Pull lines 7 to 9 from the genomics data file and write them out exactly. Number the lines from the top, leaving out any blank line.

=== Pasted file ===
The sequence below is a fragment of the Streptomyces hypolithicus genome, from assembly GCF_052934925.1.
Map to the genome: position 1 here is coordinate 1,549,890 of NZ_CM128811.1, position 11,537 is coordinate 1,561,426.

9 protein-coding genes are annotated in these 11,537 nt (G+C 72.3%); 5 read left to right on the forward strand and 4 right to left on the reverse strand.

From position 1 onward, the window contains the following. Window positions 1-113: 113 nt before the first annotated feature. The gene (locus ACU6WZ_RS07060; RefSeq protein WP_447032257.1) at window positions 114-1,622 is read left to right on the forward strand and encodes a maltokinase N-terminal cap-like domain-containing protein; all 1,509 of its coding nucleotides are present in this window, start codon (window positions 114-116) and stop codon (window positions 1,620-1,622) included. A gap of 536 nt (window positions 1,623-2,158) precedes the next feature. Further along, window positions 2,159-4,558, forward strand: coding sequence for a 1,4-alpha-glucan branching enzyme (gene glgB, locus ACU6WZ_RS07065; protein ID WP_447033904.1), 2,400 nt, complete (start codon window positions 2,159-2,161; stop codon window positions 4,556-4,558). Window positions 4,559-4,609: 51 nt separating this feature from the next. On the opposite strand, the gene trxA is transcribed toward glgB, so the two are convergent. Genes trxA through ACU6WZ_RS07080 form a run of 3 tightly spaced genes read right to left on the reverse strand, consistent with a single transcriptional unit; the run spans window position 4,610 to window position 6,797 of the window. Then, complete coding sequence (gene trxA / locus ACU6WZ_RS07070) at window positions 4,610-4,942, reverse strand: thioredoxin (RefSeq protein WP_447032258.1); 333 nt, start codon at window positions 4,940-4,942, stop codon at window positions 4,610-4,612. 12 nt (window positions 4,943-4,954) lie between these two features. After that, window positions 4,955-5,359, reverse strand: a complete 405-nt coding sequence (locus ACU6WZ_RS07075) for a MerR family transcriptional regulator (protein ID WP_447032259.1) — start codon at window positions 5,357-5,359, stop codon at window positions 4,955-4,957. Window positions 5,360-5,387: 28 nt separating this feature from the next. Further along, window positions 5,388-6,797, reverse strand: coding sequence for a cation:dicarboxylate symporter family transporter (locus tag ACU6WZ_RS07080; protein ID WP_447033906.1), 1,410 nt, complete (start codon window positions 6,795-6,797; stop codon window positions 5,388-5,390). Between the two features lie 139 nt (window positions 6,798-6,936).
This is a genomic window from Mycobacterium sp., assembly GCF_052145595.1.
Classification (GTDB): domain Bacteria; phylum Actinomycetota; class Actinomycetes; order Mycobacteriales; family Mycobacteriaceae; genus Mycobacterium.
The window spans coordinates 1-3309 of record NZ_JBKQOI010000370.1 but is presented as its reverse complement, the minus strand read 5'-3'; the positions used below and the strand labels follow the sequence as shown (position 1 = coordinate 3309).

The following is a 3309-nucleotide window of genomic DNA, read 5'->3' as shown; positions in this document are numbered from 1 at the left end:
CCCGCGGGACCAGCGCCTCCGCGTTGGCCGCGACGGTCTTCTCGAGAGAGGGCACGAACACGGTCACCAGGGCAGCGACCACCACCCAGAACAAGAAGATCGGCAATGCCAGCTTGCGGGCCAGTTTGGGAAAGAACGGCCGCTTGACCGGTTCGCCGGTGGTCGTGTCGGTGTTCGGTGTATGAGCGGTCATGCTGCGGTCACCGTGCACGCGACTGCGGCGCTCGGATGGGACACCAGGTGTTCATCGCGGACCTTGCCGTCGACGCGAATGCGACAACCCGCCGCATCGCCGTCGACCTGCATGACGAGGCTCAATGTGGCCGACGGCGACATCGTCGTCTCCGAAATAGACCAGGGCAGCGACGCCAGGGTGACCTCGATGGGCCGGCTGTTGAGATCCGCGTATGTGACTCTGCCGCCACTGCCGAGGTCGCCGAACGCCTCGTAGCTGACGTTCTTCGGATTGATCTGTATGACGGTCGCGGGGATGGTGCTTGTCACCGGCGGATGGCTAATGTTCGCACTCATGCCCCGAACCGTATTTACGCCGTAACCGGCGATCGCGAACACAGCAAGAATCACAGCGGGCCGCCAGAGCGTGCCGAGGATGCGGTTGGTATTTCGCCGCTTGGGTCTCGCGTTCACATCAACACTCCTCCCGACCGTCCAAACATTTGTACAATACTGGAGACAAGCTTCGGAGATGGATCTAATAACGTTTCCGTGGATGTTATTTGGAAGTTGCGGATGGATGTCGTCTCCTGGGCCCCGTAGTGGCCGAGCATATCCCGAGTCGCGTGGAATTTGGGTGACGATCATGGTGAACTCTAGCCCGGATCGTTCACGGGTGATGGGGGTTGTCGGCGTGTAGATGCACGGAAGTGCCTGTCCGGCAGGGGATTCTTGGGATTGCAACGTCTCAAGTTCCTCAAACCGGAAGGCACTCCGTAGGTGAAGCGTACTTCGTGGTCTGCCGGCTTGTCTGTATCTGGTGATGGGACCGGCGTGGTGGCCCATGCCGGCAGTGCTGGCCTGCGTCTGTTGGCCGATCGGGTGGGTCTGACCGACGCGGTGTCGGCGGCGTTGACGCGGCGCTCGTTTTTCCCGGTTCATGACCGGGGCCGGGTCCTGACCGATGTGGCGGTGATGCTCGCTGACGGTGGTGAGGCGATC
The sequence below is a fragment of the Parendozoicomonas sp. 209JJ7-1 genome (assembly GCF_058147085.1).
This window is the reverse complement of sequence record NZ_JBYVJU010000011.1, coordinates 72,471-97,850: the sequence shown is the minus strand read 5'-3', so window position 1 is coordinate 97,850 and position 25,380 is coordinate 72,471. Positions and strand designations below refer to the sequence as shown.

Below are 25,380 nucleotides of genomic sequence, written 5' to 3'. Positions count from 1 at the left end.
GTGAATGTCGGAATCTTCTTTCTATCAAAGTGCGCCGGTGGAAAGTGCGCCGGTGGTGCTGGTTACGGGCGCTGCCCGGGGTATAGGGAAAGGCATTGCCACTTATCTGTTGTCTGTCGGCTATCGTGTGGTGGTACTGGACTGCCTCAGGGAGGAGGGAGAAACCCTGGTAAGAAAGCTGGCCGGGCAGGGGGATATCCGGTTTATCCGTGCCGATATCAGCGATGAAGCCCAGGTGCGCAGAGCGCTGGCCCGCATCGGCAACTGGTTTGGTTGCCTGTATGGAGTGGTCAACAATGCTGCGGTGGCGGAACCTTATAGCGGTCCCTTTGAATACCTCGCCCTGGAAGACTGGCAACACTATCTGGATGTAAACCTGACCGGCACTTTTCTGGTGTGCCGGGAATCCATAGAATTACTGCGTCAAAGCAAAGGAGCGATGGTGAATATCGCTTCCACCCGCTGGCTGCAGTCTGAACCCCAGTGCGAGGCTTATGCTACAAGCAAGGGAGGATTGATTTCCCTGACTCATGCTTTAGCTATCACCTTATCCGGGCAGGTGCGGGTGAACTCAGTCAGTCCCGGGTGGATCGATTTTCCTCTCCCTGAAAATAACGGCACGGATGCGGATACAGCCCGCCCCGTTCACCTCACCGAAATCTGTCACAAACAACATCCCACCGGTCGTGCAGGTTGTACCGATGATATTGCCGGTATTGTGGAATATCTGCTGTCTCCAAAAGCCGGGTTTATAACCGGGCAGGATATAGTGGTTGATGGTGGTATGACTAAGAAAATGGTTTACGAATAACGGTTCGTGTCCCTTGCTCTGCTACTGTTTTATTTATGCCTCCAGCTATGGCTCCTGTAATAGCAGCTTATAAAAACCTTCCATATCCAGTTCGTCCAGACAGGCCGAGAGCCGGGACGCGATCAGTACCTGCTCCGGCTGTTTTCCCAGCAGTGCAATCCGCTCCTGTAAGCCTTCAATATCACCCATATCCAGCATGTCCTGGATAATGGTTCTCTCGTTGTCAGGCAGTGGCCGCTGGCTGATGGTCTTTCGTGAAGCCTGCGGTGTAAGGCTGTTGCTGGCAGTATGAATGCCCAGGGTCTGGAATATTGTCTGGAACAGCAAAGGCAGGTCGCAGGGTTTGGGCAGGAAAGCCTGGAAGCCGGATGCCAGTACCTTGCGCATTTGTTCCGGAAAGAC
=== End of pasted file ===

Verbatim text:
The window spans coordinates 1-3309 of record NZ_JBKQOI010000370.1 but is presented as its reverse complement, the minus strand read 5'-3'; the positions used below and the strand labels follow the sequence as shown (position 1 = coordinate 3309).

The following is a 3309-nucleotide window of genomic DNA, read 5'->3' as shown; positions in this document are numbered from 1 at the left end:
CCCGCGGGACCAGCGCCTCCGCGTTGGCCGCGACGGTCTTCTCGAGAGAGGGCACGAACACGGTCACCAGGGCAGCGACCACCACCCAGAACAAGAAGATCGGCAATGCCAGCTTGCGGGCCAGTTTGGGAAAGAACGGCCGCTTGACCGGTTCGCCGGTGGTCGTGTCGGTGTTCGGTGTATGAGCGGTCATGCTGCGGTCACCGTGCACGCGACTGCGGCGCTCGGATGGGACACCAGGTGTTCATCGCGGACCTTGCCGTCGACGCGAATGCGACAACCCGCCGCATCGCCGTCGACCTGCATGACGAGGCTCAATGTGGCCGACGGCGACATCGTCGTCTCCGAAATAGACCAGGGCAGCGACGCCAGGGTGACCTCGATGGGCCGGCTGTTGAGATCCGCGTATGTGACTCTGCCGCCACTGCCGAGGTCGCCGAACGCCTCGTAGCTGACGTTCTTCGGATTGATCTGTATGACGGTCGCGGGGATGGTGCTTGTCACCGGCGGATGGCTAATGTTCGCACTCATGCCCCGAACCGTATTTACGCCGTAACCGGCGATCGCGAACACAGCAAGAATCACAGCGGGCCGCCAGAGCGTGCCGAGGATGCGGTTGGTATTTCGCCGCTTGGGTCTCGCGTTCACATCAACACTCCTCCCGACCGTCCAAACATTTGTACAATACTGGAGACAAGCTTCGGAGATGGATCTAATAACGTTTCCGTGGATGTTATTTGGAAGTTGCGGATGGATGTCGTCTCCTGGGCCCCGTAGTGGCCGAGCATATCCCGAGTCGCGTGGAATTTGGGTGACGATCATGGTGAACTCTAGCCCGGATCGTTCACGGGTGATGGGGGTTGTCGGCGTGTAGATGCACGGAAGTGCCTGTCCGGCAGGGGATTCTTGGGATTGCAACGTCTCAAGTTCCTCAAACCGGAAGGCACTCCGTAGGTGAAGCGTACTTCGTGGTCTGCCGGCTTGTCTGTATCTGGTGATGGGACCGGCGTGGTGGCCCATGCCGGCAGTGCTGGCCTGCGTCTGTTGGCCGATCGGGTGGGTCTGACCGACGCGGTGTCGGCGGCGTTGACGCGGCGCTCGTTTTTCCCGGTTCATGACCGGGGCCGGGTCCTGACCGATGTGGCGGTGATGCTCGCTGACGGTGGTGAGGCGATC